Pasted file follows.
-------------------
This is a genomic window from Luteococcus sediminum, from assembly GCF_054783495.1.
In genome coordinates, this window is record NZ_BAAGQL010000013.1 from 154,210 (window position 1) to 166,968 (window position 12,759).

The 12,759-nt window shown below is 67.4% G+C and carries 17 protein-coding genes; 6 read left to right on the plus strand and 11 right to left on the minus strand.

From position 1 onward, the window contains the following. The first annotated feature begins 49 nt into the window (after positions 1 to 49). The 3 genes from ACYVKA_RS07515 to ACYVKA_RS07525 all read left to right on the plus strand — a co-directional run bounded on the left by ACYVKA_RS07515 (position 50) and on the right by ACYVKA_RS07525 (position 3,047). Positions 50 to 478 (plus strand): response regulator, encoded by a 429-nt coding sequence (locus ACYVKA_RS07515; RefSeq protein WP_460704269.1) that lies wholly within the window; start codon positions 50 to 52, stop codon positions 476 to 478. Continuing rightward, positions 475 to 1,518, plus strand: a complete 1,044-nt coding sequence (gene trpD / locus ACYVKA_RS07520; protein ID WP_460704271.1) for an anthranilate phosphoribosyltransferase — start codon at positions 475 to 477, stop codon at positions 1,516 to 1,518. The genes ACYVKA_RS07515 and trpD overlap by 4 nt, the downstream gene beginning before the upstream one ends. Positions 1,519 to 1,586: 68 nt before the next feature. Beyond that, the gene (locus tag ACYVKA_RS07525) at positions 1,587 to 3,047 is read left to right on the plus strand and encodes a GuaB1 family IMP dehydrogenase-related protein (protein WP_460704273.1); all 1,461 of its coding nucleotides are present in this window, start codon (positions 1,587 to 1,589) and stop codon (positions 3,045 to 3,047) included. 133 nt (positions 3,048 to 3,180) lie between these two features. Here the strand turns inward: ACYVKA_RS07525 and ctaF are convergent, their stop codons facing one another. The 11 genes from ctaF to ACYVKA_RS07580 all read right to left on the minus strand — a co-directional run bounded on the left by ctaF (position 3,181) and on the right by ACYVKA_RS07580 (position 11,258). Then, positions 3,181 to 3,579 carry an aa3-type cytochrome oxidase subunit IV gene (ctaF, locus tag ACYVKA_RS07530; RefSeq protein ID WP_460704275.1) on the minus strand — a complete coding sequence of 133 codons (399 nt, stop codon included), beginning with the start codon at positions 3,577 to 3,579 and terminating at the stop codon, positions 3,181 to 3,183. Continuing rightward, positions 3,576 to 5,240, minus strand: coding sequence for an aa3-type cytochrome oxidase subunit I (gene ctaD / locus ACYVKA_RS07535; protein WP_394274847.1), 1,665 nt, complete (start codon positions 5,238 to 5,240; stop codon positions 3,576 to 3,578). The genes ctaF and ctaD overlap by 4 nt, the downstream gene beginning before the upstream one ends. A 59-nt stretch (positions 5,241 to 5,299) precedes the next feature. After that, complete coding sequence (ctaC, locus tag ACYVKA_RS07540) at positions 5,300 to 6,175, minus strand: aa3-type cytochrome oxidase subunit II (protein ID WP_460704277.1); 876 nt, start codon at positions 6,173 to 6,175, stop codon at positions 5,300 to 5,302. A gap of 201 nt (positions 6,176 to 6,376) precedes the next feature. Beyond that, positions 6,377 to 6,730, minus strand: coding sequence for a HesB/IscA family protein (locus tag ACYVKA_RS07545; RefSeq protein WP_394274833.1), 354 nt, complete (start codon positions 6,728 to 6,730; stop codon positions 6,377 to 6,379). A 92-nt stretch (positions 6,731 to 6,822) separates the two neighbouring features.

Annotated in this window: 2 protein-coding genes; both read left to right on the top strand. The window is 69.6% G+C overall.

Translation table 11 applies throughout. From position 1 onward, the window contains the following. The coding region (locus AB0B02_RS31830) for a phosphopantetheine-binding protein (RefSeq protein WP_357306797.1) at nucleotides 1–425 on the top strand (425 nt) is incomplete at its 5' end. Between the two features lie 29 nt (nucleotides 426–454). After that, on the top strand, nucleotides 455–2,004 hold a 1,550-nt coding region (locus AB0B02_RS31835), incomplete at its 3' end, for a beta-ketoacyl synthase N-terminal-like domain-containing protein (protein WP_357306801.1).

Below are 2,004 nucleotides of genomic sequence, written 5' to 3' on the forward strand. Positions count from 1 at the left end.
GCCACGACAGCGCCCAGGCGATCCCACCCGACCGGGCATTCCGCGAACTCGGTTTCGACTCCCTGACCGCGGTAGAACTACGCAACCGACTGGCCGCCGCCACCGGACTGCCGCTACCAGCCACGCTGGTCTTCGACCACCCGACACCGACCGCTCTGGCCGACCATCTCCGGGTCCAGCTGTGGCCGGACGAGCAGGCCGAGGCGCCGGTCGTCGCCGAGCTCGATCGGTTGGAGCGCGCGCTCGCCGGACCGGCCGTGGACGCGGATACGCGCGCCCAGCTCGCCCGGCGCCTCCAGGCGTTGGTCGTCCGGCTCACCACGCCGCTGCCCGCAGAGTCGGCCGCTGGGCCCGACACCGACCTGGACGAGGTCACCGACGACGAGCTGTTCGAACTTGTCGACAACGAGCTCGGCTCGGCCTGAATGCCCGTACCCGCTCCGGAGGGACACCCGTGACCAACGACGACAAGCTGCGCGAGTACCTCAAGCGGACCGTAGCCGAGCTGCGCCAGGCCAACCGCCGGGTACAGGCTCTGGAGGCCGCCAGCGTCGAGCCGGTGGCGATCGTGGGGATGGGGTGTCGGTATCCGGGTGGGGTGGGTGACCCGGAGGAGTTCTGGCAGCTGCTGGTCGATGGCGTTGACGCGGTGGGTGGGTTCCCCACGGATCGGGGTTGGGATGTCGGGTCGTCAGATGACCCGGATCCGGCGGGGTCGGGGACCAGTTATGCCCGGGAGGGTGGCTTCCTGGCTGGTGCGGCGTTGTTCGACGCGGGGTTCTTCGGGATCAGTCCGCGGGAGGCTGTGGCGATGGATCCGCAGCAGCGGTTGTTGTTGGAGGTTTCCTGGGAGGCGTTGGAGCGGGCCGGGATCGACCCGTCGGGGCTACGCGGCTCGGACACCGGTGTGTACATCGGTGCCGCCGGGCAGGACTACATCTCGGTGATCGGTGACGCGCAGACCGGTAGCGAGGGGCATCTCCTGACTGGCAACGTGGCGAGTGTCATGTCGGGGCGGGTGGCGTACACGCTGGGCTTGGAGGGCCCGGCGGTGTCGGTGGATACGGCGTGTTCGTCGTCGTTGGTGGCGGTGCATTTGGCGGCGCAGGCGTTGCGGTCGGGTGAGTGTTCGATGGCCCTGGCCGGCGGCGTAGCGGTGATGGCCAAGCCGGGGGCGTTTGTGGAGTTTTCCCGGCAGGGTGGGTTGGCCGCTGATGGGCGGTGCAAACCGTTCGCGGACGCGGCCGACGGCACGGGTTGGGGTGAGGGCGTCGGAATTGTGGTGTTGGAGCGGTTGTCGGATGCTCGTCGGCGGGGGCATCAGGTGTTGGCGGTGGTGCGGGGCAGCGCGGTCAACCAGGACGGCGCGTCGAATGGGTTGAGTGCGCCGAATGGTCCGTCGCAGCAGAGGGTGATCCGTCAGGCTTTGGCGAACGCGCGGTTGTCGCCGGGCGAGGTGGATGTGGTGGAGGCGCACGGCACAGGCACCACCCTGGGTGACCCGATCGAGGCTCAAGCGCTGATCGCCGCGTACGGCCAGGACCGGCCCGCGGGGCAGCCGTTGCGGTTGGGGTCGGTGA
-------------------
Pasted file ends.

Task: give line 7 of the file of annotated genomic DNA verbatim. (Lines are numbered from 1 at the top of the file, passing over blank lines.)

Below are 2,004 nucleotides of genomic sequence, written 5' to 3' on the forward strand. Positions count from 1 at the left end.